Think 'Woodstock' and the mind turns to the seminal 1969 festival that crowned a seismic decade of sex, drugs and rock 'n' roll. But Woodstock itself was over 60 miles from the site to which the fabled half a million flocked. So why the misnomer? Quite simply, Woodstock was already a key location in the Sixties rock landscape, the tiny Catskills town where Bob Dylan had holed up after his 1966 motorcycle accident.
In Small Town Talk, Barney Hoskyns recreates Woodstock's community of brilliant dysfunctional musicians, opportunistic hippie capitalists and scheming dealers drawn to the area by Dylan and his sidekicks The Band. Central to the book's narrative is the broodingly powerful presence of Albert Grossman, manager of Dylan, The Band, Janis Joplin and Todd Rundgren - and Big Daddy of a personal fiefdom in Bearsville that encompassed studios, restaurants and his own record label. Intertwined in the story are the Woodstock experiences of artists as diverse as Van Morrison, Jimi Hendrix, Paul Butterfield, Tim Hardin, Karen Dalton and Bobby Charles.
Drawing on first-hand interviews with the remaining key players in the scene, and on the period when he lived there himself in the 1990s, Hoskyns has produced an East Coast companion to his bestselling L.A. Canyon classic Hotel California - a richly absorbing study of a vital music scene in a revolutionary time and place.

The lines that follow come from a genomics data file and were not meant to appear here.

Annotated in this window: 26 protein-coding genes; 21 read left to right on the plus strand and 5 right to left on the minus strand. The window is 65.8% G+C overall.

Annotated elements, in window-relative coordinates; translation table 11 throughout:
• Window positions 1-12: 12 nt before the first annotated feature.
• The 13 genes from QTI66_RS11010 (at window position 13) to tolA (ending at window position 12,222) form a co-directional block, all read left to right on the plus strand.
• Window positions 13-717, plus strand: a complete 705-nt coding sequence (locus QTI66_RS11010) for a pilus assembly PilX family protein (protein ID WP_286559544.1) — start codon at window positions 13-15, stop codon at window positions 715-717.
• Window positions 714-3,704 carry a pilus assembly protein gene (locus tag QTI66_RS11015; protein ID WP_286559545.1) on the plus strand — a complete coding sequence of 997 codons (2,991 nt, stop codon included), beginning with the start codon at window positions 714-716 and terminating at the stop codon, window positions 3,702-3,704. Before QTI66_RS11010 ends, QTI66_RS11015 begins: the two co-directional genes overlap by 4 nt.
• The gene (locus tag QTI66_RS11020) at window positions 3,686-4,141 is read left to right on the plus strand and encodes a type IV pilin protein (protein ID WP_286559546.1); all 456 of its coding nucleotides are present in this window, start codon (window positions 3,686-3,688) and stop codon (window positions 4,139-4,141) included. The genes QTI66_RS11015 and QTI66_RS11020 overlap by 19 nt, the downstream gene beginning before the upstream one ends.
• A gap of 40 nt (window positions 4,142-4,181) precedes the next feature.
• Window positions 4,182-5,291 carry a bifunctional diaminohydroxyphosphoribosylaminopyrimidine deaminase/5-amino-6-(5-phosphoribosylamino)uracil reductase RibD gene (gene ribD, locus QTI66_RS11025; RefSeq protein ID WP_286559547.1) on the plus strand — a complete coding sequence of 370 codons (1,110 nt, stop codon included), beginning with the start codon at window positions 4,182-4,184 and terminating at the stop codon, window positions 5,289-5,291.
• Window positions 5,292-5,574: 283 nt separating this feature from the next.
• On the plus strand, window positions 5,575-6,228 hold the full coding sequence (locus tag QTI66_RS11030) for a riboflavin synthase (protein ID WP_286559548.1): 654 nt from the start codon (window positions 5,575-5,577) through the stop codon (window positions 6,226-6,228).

Barney Hoskyns is the co-founder and editorial director of online rock-journalism library Rock's Backpages (www.rocksbackpages.com), and author of several books including Across the Great Divide: The Band & America (1993), Waiting for the Sun: Strange Days, Weird Scenes, & the Sound of Los Angeles (1996), Hotel California: Singer-Songwriters & Cocaine Cowboys in the LA Canyons (2005) and Lowside of the Road: A Life of Tom Waits (2009). A former US correspondent for MOJO, Hoskyns writes for Uncut and other UK publications, and has contributed to Vogue, Rolling Stone and GQ.